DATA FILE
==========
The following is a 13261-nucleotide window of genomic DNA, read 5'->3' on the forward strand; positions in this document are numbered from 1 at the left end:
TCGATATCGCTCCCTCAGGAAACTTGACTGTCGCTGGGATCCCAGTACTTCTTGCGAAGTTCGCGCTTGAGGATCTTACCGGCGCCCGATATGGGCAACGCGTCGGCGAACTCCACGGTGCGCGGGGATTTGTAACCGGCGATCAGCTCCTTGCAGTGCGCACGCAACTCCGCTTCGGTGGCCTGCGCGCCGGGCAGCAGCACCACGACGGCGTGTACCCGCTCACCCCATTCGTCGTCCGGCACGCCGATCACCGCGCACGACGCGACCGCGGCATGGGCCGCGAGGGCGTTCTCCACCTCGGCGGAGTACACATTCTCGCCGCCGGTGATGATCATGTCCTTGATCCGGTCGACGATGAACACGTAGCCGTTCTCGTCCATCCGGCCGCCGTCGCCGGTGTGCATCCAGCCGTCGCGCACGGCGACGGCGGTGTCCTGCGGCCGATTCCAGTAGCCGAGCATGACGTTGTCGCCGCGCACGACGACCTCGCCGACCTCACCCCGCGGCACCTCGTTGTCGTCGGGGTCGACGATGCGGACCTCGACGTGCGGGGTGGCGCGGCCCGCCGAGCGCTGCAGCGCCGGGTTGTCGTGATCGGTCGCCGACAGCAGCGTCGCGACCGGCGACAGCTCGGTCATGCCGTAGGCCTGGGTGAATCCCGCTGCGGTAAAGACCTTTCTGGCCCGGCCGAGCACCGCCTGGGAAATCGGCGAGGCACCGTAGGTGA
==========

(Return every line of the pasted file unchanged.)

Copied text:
The following is a 13261-nucleotide window of genomic DNA, read 5'->3' on the forward strand; positions in this document are numbered from 1 at the left end:
TCGATATCGCTCCCTCAGGAAACTTGACTGTCGCTGGGATCCCAGTACTTCTTGCGAAGTTCGCGCTTGAGGATCTTACCGGCGCCCGATATGGGCAACGCGTCGGCGAACTCCACGGTGCGCGGGGATTTGTAACCGGCGATCAGCTCCTTGCAGTGCGCACGCAACTCCGCTTCGGTGGCCTGCGCGCCGGGCAGCAGCACCACGACGGCGTGTACCCGCTCACCCCATTCGTCGTCCGGCACGCCGATCACCGCGCACGACGCGACCGCGGCATGGGCCGCGAGGGCGTTCTCCACCTCGGCGGAGTACACATTCTCGCCGCCGGTGATGATCATGTCCTTGATCCGGTCGACGATGAACACGTAGCCGTTCTCGTCCATCCGGCCGCCGTCGCCGGTGTGCATCCAGCCGTCGCGCACGGCGACGGCGGTGTCCTGCGGCCGATTCCAGTAGCCGAGCATGACGTTGTCGCCGCGCACGACGACCTCGCCGACCTCACCCCGCGGCACCTCGTTGTCGTCGGGGTCGACGATGCGGACCTCGACGTGCGGGGTGGCGCGGCCCGCCGAGCGCTGCAGCGCCGGGTTGTCGTGATCGGTCGCCGACAGCAGCGTCGCGACCGGCGACAGCTCGGTCATGCCGTAGGCCTGGGTGAATCCCGCTGCGGTAAAGACCTTTCTGGCCCGGCCGAGCACCGCCTGGGAAATCGGCGAGGCACCGTAGGTGA